Cornelius Gurlitt, the son of Hildebrand Gurlitt, one of four dealers allowed under the Nazis to buy and sell the modern, or “degenerate,” art, made headlines in 2012 when it was discovered that he had hidden 1,280 paintings, drawings and sketches -- believed to be worth hundreds of millions of dollars -- in his Munich flat for decades. He passed away this past May with no heirs, and so his personal belongings have slowly been passing over to the executor of his estate. Meanwhile a government task force has been investigating the provenance of the artwork, which are known to have been stolen from museums and extorted from persecuted Jews under the Nazi regime.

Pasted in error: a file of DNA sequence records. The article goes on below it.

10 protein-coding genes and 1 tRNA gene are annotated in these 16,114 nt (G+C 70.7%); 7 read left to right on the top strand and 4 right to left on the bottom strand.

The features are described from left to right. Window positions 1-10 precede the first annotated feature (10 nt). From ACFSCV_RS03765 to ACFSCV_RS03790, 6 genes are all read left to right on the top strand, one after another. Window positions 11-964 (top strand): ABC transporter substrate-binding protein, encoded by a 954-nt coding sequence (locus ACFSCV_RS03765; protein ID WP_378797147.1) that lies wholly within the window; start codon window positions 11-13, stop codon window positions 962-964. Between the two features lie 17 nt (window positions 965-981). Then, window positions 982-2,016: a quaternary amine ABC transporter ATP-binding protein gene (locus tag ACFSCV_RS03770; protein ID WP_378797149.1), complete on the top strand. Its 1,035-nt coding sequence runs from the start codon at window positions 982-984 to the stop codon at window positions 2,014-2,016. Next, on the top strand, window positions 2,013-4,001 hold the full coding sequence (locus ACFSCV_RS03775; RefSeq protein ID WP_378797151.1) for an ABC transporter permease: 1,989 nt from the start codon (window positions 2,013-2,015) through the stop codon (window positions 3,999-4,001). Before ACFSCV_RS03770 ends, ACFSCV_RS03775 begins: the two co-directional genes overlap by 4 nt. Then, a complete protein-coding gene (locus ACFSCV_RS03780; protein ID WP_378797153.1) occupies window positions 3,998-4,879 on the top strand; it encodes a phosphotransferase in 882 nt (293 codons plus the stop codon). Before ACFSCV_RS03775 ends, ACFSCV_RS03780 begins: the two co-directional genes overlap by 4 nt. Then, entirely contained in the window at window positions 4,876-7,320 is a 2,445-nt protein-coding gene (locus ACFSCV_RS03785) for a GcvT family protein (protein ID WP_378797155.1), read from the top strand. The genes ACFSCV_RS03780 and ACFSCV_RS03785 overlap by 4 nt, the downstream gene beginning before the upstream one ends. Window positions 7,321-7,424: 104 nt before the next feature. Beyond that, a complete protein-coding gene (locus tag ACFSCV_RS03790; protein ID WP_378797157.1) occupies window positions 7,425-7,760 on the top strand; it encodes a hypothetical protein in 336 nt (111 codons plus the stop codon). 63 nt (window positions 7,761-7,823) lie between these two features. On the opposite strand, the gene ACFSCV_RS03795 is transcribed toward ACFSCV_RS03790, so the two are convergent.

People in all communities were outraged, and now a further discovery has been made of a previously unknown Claude Monet that had been hidden in a suitcase that Gurlitt kept with him at the hospital during his final days as was discussed by BBC News. "The work on paper shows a landscape in light blue," Matthias Henkel, a taskforce member investigating the artwork said in a statement. "An initial look through the Monet catalogue of works indicates that it may have been completed in 1864," given its similarity to the painting "Vue de Sainte-Adresse" finished that year.
This only adds to the mystery of the discovered art and makes us wonder how much artwork might still exist that Gurlitt has hidden. Outside of the Claude Monet, the artworks in the discovered trove include previously unknown works by Pablo Picasso, Henri Matisse, and Marc Chagall. All of whom are prolific artists, and whose artworks deserve to be displayed and admired.